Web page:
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Old 19th August 2015, 14:16   #243
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Default re: Royal Enfield trademarks the name "Himalayan" EDIT: Now unveiled!

The Zigwheels article is being given more weightage than it deserves IMO. It is at best a rumor

The FACT however is the video BBlost posted a few pages ago, showing a sprightly Himalayan zipping through traffic at respectable speeds and looking good while doing it

So lets stop counting chickens and wait for them to hatch
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Old 19th August 2015, 14:22   #244
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Default re: Royal Enfield trademarks the name "Himalayan" EDIT: Now unveiled!

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Originally Posted by ebonho View Post
I never understood this Bulleteer fixation with torque.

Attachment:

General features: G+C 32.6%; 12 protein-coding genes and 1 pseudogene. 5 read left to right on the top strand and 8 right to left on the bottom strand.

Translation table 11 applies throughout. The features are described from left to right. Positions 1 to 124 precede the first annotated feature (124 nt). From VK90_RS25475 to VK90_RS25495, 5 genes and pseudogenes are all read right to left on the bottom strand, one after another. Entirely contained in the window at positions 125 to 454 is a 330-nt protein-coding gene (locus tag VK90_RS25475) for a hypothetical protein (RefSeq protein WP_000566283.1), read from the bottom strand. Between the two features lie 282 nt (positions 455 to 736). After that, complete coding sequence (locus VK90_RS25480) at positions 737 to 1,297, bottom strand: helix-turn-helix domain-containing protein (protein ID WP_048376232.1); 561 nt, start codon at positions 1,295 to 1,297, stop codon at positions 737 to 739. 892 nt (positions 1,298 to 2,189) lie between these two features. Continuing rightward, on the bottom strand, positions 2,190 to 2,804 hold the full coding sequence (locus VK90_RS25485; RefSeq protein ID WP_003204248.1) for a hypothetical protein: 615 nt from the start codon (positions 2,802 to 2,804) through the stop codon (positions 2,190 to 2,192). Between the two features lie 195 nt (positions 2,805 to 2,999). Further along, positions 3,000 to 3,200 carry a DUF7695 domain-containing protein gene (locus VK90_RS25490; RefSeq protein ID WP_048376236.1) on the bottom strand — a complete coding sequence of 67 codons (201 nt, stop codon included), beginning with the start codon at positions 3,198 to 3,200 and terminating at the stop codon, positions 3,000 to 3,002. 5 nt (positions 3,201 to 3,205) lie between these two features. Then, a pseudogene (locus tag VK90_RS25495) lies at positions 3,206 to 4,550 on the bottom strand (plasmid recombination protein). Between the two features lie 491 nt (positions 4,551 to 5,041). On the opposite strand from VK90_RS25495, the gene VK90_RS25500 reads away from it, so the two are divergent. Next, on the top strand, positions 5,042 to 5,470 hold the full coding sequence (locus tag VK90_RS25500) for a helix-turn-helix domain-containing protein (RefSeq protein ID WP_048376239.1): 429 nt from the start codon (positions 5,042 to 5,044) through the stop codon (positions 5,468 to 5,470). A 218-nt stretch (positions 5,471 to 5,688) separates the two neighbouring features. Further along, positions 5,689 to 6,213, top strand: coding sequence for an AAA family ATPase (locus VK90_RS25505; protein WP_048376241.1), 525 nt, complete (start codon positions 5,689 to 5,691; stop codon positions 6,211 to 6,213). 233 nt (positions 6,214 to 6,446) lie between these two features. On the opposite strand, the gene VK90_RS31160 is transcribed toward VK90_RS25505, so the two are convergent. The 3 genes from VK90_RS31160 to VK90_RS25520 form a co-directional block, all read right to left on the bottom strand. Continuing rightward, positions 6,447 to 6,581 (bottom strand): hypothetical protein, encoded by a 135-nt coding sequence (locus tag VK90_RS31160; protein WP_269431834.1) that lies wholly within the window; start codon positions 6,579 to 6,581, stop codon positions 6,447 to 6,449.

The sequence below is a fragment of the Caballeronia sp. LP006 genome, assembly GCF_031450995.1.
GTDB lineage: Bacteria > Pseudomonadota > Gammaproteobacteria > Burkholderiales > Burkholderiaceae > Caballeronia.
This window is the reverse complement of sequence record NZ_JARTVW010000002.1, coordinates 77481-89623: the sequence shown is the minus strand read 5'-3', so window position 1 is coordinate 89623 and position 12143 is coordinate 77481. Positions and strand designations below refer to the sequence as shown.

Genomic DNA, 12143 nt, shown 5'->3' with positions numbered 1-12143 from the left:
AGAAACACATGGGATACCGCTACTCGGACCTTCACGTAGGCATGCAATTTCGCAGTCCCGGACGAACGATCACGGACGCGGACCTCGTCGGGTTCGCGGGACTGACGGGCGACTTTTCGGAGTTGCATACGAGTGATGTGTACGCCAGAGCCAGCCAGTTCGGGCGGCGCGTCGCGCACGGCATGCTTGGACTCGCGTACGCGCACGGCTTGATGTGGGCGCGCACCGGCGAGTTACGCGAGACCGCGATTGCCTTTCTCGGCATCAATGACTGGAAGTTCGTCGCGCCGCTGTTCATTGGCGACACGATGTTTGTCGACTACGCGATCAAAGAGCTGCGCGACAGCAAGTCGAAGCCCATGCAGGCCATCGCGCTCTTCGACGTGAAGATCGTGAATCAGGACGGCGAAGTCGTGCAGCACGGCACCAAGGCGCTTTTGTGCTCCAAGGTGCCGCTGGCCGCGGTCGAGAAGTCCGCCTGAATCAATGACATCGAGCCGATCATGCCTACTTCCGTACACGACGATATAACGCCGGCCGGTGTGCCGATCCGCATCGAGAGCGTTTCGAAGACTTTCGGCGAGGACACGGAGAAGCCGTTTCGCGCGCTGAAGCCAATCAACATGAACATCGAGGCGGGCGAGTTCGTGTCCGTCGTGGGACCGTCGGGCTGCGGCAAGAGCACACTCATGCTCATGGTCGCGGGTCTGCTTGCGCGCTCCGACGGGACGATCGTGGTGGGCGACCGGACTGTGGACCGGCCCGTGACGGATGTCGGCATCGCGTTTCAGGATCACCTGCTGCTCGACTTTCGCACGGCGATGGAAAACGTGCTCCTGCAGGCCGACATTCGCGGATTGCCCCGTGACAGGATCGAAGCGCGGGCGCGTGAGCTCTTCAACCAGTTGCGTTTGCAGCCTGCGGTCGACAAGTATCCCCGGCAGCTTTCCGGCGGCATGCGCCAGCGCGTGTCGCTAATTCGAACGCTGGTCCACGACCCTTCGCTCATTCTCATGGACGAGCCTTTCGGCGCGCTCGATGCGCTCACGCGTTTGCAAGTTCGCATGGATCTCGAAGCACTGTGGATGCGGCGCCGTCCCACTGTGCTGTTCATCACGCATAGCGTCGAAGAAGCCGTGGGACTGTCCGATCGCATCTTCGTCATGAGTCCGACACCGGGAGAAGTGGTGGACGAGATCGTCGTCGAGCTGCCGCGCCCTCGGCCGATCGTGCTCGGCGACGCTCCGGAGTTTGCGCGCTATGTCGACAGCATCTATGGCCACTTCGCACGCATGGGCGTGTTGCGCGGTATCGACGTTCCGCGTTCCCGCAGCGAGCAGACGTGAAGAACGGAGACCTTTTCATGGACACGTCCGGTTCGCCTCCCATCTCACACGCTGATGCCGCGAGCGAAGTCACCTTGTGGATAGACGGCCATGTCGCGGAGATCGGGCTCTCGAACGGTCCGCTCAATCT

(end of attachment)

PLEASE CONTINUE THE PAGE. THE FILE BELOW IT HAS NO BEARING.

We group of riders rode our RE's on a 20kms + rough trail strewn with dust and rock(see a glimpse of that road on my Tbird500 thread) where the speeds were cut down to 30-40 KMPH and even lower. This is where bottom and mid end torque come into the picture to make the ride effortless coupled with beautiful suspension of the newer Tbird's which soaked in the bumps with aplomb. Another instance was 50+ kms of riding on an excuse of a road which would give tough competition to proper offroad trails with ups and downs strewn with stones and 4 streams during the monsoon. That time we also had a KTM Duke 390 in tow and all three of us made mince meat of that offroad trail and crossed those 1 to 1.5 feet deep water streams. The torque helped us raft over those streams with ease of a hot knife through butter. A Bulleteer's fixation with torque is the same as a Jeeper's fixation with a DI Diesel engine. You always have Gypsy 1.3 petrol to run around circles of a Jeep but still Jeepers opt for Jeep like Bulleteers opt for Bullet.